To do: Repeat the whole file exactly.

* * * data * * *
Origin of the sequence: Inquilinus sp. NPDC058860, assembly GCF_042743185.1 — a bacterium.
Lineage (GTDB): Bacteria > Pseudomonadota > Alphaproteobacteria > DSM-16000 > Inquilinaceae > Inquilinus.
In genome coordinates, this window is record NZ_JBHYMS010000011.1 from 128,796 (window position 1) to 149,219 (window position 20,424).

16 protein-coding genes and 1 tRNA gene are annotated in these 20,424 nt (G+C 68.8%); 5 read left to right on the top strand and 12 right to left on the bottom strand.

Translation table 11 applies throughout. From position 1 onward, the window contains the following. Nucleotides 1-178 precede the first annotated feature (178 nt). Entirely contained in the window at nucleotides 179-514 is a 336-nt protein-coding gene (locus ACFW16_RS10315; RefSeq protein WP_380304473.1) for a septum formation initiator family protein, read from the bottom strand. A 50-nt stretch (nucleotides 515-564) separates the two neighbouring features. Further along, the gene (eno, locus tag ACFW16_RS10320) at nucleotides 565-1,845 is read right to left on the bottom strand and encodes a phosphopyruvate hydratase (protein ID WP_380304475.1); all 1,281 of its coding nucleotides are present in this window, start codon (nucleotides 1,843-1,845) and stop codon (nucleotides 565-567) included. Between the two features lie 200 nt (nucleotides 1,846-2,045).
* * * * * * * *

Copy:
Origin of the sequence: Inquilinus sp. NPDC058860, assembly GCF_042743185.1 — a bacterium.
Lineage (GTDB): Bacteria > Pseudomonadota > Alphaproteobacteria > DSM-16000 > Inquilinaceae > Inquilinus.
In genome coordinates, this window is record NZ_JBHYMS010000011.1 from 128,796 (window position 1) to 149,219 (window position 20,424).

16 protein-coding genes and 1 tRNA gene are annotated in these 20,424 nt (G+C 68.8%); 5 read left to right on the top strand and 12 right to left on the bottom strand.

Translation table 11 applies throughout. From position 1 onward, the window contains the following. Nucleotides 1-178 precede the first annotated feature (178 nt). Entirely contained in the window at nucleotides 179-514 is a 336-nt protein-coding gene (locus ACFW16_RS10315; RefSeq protein WP_380304473.1) for a septum formation initiator family protein, read from the bottom strand. A 50-nt stretch (nucleotides 515-564) separates the two neighbouring features. Further along, the gene (eno, locus tag ACFW16_RS10320) at nucleotides 565-1,845 is read right to left on the bottom strand and encodes a phosphopyruvate hydratase (protein ID WP_380304475.1); all 1,281 of its coding nucleotides are present in this window, start codon (nucleotides 1,843-1,845) and stop codon (nucleotides 565-567) included. Between the two features lie 200 nt (nucleotides 1,846-2,045).